Friday, January 4, 2013

The Evil Phone Tree

After spending over an hour of my remaining life today wending my way through phone trees with robotic voices, I can state that customer service has become an oxymoron.

First I called a gigantic cable company to ask about my bill. Cheerful,their robot asked me to leave my phone number since there was a thirty minute wait. They assured me they would call back. I waited an hour for their call, then gave up and called back to stay on the line waiting for their "service representative". I waited thirty five minutes.It seems that when your company is a monopoly you do not care what your customers want. They are stuck with you.

My second call was to another giant-a government agency, that I will just say was not the IRS. Another 40 minutes of muzak, warnings about how long the wait was, and insincere apologies."We are sorry for the wait", they say, but they are not. It is a ploy to push callers to throw their hands up in despair and use the automated systems that do not need pesky humans who have to be paid.

Two summers ago, after my debit card was hacked and 900 dollars stolen, I was distraught and called the wrong bank. I will never forget it. A pleasant human answered. This was a small local bank, and not the national chain that I used that had a fearsome phone tree.

Automated service works for paying bills, but God help the innocent who just wants to ask a simple question. You will be repeatedly reminded how easy their automation is and how much time you will waste. Inefficiency, thy name is government, but one would expect better service from a for profit company that soaks its customers for well over a hundred bucks a month for cable and internet.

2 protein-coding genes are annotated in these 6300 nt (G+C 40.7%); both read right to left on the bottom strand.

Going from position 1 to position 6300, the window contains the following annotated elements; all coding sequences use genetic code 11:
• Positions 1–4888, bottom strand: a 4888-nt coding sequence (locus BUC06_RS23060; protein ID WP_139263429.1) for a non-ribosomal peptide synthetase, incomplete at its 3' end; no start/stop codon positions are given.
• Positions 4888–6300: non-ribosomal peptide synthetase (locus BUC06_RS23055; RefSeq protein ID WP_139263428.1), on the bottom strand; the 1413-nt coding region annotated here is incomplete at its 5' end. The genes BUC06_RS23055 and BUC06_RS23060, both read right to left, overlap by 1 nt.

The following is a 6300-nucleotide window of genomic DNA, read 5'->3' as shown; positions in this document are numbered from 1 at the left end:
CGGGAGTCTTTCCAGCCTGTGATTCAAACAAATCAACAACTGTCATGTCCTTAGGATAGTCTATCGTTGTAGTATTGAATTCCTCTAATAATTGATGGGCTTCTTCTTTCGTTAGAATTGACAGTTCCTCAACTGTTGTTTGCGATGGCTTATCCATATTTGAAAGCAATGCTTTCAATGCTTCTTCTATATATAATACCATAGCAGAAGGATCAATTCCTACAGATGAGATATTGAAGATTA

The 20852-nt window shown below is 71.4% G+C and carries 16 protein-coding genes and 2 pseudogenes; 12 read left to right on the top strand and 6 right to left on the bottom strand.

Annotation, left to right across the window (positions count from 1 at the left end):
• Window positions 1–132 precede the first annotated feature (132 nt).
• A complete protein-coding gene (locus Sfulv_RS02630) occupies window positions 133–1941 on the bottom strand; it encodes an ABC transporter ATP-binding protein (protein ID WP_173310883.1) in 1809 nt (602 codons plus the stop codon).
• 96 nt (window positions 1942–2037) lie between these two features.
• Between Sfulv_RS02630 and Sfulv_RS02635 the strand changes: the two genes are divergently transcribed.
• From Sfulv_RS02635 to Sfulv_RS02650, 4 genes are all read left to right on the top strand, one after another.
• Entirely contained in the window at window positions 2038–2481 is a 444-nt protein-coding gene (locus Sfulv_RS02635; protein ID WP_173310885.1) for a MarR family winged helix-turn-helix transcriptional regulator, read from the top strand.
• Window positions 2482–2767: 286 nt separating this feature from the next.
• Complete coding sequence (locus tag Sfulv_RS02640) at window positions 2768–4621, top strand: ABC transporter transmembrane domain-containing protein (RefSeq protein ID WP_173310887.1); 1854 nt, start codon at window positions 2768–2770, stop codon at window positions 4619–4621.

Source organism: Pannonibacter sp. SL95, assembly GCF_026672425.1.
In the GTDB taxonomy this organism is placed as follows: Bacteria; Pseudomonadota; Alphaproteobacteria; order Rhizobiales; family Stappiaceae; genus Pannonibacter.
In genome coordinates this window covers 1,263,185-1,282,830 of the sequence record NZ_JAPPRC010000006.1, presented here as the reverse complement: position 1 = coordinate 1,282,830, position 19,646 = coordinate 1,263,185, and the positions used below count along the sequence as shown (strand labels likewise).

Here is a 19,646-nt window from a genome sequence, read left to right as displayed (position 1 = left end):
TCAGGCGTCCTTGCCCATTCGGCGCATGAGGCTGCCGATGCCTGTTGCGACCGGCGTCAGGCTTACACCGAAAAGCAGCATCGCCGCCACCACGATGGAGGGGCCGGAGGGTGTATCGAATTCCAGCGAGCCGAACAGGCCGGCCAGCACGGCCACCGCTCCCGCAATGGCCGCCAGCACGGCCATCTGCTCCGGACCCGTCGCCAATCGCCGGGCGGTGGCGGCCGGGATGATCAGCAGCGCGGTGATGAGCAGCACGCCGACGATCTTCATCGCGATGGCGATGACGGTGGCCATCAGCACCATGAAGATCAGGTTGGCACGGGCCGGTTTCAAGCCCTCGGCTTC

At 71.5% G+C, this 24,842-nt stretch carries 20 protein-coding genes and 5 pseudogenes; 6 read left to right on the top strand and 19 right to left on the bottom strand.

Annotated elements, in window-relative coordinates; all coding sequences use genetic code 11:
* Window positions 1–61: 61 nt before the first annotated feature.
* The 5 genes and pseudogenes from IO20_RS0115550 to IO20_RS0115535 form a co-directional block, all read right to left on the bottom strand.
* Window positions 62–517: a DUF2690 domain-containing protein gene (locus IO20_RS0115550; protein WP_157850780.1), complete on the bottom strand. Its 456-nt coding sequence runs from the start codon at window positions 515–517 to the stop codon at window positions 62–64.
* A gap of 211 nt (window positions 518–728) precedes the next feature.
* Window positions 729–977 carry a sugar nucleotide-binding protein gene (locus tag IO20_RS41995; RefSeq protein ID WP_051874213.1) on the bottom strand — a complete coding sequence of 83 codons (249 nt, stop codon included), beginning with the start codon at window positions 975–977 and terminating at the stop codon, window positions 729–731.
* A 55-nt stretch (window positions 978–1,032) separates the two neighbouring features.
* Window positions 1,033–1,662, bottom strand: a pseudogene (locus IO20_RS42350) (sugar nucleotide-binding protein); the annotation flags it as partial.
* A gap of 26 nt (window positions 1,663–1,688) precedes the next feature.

I will say that the cable lady I reached was nice. She did not charge me a service fee for talking to her instead of a machine. She could have, but she waived it. Perhaps she felt guilty for working for such an awful company.

The government lady was not as nice. She acted as though she had been the one waiting for forty minutes. Her mood and attitude improved when she saw I was only a three minute call- I am certain her job was not a pleasant one. I am sure callers grew angry and abusive after the digital maze they have to get through only to be put on eternal hold.

To paraphrase Thoreau, how can we kill time without injuring eternity?

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